Now: If only the Hippodrome and East End Theater could get similar restoration.

Edited by burt

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Motion Pictures are art and, by extension, so are some of the buildings (notably The Byrd) in which they are shown.

33 new screens in two complexes are scheduled to open this year in the region. And a second area IMAX screen will be installed at Regal Commonwealth Cinemas near Rt. 288 in Western Chesterfield. (The original IMAX dome is part of the Science Museum of Virginia on West Broad Street in the city, although it rarely presents commercial films.)

This story is by Daniel Neman in today's R-TD:

http://www.timesdispatch.com/rtd/business/...-235521/181458/

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Music of various genres falls, in one way or another, into the Arts category.

Melissa Ruggeri writes in today's R-TD about how the proliferation of local venues has changed the entertainment scene in Richmond. For instance, the National has booked 155 concerts in its first year and Toad's Place has helped to establish Richmond as an entertainment center.

http://www.timesdispatch.com/rtd/entertain...-235521/181467/

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Kathy Panoff's departure to the University of Texas in Austin is a great loss for Richmond's cultural scene. She brought major attention on a National/International scale to the Modlin Center's performance stages at University of Richmond. Perhaps she prefers the academic climate, but maybe she could have been lured by RPAC to guide programming at Richmond Center Stage.

This story is from the current Style Weekly:

http://styleweekly.com/ME2/dirmod.asp?sid=...4364D32C7205940

Edited by burt

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It's unfortunate that venues such as Richmond Center Stage and the massively expanded Virginia Museum of Fine Arts will come on line in this economic downturn. RCS wll debut next September with high quality local performing arts organizations headlining the opening ceremonies. Whether or not there will be sufficient risk-taking to bring in big name attractions is not known, but it appears likely that high level touring shows will continue to bypass The Landmark and Carpenter Theatres.

VMFA's large new spaces may or may not be able to attract major traveling exhibits.

Meanwhile, First Fridays flourish.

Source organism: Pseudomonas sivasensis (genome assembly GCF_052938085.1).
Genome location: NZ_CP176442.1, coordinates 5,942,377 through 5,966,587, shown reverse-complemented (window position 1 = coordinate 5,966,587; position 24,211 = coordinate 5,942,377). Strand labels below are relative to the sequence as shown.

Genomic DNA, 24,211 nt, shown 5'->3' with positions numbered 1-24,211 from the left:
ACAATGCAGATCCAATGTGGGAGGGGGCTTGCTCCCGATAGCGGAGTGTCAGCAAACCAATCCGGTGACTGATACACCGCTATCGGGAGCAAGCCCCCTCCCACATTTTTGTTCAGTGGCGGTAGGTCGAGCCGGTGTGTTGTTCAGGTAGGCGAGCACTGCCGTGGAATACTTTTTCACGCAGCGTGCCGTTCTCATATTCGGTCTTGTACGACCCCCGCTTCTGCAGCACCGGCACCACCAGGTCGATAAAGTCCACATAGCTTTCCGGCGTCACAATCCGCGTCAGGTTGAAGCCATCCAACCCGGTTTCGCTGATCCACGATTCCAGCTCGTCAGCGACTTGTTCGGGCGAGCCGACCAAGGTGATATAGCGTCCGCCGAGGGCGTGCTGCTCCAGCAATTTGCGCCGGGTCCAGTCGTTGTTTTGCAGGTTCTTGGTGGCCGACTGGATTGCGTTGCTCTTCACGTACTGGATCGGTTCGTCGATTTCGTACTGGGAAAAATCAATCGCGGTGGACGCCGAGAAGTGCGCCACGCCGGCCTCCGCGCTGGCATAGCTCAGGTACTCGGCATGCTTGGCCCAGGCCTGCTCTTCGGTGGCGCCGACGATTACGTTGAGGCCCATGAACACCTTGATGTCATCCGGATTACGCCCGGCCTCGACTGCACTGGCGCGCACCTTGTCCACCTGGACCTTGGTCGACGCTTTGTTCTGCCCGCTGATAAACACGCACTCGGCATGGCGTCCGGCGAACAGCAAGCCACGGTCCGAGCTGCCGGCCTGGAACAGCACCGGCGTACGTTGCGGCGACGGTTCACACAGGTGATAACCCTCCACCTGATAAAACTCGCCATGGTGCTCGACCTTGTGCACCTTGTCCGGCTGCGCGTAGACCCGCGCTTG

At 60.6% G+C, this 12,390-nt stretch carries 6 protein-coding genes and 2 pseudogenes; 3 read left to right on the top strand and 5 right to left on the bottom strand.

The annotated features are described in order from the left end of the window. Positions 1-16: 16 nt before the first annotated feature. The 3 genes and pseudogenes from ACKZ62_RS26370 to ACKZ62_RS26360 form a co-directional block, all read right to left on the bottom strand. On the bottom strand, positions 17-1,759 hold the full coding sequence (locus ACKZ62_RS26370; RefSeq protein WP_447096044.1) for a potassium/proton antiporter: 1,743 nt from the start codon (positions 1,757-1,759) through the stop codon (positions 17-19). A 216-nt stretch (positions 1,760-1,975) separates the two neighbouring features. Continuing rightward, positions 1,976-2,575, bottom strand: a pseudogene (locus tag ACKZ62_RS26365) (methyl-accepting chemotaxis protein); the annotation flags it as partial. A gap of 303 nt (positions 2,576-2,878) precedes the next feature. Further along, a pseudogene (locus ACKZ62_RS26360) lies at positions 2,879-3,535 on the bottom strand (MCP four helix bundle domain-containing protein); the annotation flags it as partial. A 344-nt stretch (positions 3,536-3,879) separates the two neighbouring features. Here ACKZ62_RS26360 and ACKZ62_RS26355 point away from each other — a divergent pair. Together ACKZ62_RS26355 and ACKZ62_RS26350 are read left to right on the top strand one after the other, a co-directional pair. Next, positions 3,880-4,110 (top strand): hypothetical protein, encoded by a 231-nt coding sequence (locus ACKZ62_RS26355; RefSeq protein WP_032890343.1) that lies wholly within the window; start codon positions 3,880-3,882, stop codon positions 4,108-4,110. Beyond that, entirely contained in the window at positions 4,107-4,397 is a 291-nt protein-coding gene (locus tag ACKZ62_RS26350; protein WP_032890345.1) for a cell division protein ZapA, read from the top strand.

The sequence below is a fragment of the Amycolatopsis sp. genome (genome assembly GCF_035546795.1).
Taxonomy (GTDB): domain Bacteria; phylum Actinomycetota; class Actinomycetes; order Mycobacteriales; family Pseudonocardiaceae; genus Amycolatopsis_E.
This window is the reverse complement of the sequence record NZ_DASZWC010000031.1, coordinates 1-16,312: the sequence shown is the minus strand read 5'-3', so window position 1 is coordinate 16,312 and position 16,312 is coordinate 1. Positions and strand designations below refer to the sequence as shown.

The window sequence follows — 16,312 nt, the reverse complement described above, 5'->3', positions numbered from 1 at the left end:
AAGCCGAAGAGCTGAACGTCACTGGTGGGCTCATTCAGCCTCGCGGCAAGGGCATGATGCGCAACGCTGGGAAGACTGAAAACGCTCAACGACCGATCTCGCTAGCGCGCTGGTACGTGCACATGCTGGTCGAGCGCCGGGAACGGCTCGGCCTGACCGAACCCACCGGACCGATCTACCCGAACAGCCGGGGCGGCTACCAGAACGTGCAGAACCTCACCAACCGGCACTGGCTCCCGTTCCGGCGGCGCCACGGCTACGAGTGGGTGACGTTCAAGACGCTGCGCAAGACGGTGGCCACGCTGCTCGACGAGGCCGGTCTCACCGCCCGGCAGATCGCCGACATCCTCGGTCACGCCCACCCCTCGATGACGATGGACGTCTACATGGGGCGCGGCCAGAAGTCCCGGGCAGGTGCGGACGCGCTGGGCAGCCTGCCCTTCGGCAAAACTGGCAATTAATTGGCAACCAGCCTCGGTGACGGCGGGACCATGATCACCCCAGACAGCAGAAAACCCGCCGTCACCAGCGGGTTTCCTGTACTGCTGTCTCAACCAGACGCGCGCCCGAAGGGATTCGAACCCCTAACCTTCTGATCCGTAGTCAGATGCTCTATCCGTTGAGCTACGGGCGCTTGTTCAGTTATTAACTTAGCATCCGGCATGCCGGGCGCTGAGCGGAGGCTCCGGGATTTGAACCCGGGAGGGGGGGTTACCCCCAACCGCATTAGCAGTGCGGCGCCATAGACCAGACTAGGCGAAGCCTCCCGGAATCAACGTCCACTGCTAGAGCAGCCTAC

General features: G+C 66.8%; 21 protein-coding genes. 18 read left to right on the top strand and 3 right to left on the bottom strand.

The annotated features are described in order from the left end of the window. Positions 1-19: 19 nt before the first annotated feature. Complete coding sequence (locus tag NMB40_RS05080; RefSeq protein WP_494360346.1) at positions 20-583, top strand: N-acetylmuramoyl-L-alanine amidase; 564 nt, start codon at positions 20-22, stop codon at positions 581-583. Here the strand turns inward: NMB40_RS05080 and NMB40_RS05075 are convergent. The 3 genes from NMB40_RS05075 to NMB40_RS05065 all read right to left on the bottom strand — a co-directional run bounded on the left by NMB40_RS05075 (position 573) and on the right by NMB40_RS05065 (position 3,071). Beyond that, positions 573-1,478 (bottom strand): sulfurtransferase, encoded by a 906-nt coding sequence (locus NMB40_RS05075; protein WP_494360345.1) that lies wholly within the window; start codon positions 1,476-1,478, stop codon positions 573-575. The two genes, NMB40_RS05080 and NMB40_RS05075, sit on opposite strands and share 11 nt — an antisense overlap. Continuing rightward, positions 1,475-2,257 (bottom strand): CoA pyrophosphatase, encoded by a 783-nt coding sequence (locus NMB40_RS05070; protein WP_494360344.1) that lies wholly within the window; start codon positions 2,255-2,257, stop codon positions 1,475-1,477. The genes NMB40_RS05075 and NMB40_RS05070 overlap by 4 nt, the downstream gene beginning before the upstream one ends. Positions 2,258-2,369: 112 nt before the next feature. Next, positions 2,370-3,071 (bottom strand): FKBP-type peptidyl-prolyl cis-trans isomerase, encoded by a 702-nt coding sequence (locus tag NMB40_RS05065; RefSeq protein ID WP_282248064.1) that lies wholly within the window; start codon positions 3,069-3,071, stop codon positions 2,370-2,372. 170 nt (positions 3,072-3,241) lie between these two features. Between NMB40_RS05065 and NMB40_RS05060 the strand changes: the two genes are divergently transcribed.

Here is a story by Walt Amacker in today;s R-TD:

http://www.timesdispatch.com/rtd/entertain...-222449/199579/

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The annual Maymont Flower and Garden Show is combining with The Home Show this year at The Greater Richmond Convention Center downtown between 3rd/5th/Marshall and Leigh streets. A feature will be an exhibit of Museum reproductions of King Tut Treasures as well as the usual (and unusual) flora.

Dates are Feb. 19th thru Feb. 22nd.

Here is the website:

http://macevents.com/show.cfm/eventID/124

The Maymont Flower Show is considered to be one of the largest of its kind on the East Coast.

Edited by burt

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An art expression in an unique venue. In Your Ear Recording Studio in Shockoe Bottom has a bring-your-own-covered-dish music concert.

Check out the slideshow with the story from today's R-TD:

http://www.timesdispatch.com/rtd/entertain...-185826/215847/

In Your Ear Studio is behind the facades of row houses that were saved on 19th Street between Broad and Grace Streets. The actual studio is in a building constructed from the ground up but is not visible from 19th Street. It's sort of like what was done with the Colonial Theater fascade at 8th and Broad.

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What is the fate of Connecticut? Not the state, but the Indian who used to peer out on arrivals at The Diamond. If he were full sized, he'd rise 70 feet.

di Pasquale is the Richmond artist who fashioned, among other works, the statues of Arthur Ashe on